Federal Circuit Stirs Up Questions about Unintentionally Delayed Maintenance Fee Payments

September 24, 2013

Stuart V.C. Duncan Smith

What This Means To You

  • Honest communication with the United States Patent & Trademark Office (USPTO ) is necessary to avoid needless litigation and protect the long-term value of your patent portfolio.
  • Even when you are confident that your interactions with the USPTO comply with the letter and spirit of the law, using the USPTO’s standard forms can mitigate some of the risk that a court will subsequently disagree.
  • Work with your patent attorney to create a rational and strategic process to assess the value of paying the patent maintenance fees.


In Network Signatures, Inc. v. State Farm Mutual Automobile Insurance Co., the U.S. Court of Appeals for the Federal Circuit (Federal Circuit) addressed whether the failure to include an explanation of why a patent maintenance fee was unintentionally delayed is sufficiently dishonest to render the patent unenforceable.

Case Background

A government research lab decided to let one of its patents expire early by not paying the maintenance fee. Unbeknownst to the lab, a software company wanted to license the patent but communication system errors prevented the company’s offer from reaching the lab.

Weeks after the patent expired, the lab discovered the company’s interest and asked the USPTO to reinstate the patent. The lab used the USPTO’s standard form for “unintentionally delayed payment of maintenance fee” without further disclosing why the delay occurred.

The USPTO granted the lab’s request, and the lab licensed the patent to the company. Years later, the patent was the subject of a suit against State Farm Mutual Automobile Company, which argued the patent was not enforceable because the lab had been dishonest with the USPTO.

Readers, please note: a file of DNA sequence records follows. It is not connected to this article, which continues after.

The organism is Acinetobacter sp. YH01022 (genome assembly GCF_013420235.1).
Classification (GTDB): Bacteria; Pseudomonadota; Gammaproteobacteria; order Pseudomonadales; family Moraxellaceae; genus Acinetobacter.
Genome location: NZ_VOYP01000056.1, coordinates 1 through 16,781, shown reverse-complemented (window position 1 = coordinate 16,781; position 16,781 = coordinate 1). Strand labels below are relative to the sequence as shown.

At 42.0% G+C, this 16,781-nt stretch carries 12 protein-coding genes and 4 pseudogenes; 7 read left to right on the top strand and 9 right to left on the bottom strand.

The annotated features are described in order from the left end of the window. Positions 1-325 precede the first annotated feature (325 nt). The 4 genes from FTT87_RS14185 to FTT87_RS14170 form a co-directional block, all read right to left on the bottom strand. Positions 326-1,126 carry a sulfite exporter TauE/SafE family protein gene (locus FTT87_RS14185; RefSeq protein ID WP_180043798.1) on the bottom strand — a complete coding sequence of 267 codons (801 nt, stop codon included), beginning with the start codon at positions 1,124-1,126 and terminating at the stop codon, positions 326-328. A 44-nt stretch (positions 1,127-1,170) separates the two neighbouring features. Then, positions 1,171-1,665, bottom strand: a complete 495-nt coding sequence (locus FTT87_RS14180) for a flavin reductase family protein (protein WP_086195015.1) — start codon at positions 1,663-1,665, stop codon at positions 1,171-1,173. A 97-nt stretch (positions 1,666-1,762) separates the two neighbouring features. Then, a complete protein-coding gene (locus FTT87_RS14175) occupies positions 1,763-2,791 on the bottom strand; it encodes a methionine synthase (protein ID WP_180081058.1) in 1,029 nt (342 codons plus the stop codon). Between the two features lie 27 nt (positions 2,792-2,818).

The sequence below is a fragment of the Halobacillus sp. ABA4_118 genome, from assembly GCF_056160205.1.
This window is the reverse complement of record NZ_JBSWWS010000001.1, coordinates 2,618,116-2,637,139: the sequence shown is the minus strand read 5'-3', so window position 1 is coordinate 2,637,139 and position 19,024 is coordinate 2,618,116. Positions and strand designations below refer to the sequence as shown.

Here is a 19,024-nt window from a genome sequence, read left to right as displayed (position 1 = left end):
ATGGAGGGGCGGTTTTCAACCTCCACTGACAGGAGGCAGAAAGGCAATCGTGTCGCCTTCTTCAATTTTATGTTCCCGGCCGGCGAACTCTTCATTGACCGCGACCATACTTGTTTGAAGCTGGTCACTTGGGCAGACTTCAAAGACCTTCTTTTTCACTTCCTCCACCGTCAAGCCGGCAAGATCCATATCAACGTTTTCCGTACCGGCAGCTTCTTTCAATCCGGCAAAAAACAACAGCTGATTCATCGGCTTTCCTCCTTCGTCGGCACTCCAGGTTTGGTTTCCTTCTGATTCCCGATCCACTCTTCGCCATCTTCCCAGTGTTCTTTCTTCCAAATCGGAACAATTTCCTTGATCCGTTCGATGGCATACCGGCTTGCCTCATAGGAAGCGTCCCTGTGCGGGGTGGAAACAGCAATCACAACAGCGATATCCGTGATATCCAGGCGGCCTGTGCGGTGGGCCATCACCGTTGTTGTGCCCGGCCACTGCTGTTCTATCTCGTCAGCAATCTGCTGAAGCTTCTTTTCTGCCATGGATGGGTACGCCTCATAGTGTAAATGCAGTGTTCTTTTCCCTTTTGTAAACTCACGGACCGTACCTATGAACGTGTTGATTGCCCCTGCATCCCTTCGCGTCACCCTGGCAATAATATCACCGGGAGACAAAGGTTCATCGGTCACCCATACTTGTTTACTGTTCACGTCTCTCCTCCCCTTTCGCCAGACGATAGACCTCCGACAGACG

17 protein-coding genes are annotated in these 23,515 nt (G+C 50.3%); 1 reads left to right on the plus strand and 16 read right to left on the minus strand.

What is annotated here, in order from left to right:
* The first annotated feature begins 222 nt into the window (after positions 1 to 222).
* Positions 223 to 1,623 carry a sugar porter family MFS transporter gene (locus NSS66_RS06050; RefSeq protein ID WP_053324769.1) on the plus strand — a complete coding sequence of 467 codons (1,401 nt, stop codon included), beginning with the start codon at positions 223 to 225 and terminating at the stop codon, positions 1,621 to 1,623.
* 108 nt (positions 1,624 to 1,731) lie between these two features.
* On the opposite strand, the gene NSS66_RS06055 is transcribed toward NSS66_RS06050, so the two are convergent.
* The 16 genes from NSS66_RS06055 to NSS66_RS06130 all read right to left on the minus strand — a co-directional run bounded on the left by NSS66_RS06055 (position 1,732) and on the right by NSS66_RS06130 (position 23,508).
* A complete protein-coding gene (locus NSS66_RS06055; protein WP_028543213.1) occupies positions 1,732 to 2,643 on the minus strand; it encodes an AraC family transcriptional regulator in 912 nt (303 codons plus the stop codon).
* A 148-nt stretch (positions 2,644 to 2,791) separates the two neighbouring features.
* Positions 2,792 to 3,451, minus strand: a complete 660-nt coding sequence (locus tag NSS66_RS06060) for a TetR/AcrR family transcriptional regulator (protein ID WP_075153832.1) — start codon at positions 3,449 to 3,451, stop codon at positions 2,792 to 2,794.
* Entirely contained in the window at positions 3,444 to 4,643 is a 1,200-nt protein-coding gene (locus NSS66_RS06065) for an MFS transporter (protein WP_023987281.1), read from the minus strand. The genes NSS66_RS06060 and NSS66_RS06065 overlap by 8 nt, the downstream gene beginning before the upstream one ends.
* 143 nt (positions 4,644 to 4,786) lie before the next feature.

Decision Analysis

The Federal Circuit concluded that the lab’s use of the USPTO’s standard form without any further explanation was not dishonest in any way that mattered to the USPTO. The Court reasoned that, since the Patent Act, the USPTO’s regulations, and the USPTO’s standard form did not require an explanation, the lab should not be penalized for failing to provide one.


If taken too far, the holding in this case creates a trap for the unwary. As the dissent argued, the USPTO would not have reinstated the patent had it known what had actually happened. Although the USPTO did not ask for more information, its recently revised regulations make clear that it has the authority to do so.

Honesty with the USPTO is still paramount. While the majority gave favorable treatment to the use of the USPTO’s standard forms, other judges on the Federal Circuit may find ways to disagree. Thus, patent owners should not see this case as license to use those standard forms with impunity.

A rational portfolio pruning process could have averted this appeal. Unlike the lab’s arbitrary process of only keeping patents that generate licensing revenue, patent owners should engage patent attorneys to help develop a strategic valuation process that is sensitive to a patent’s potential future value.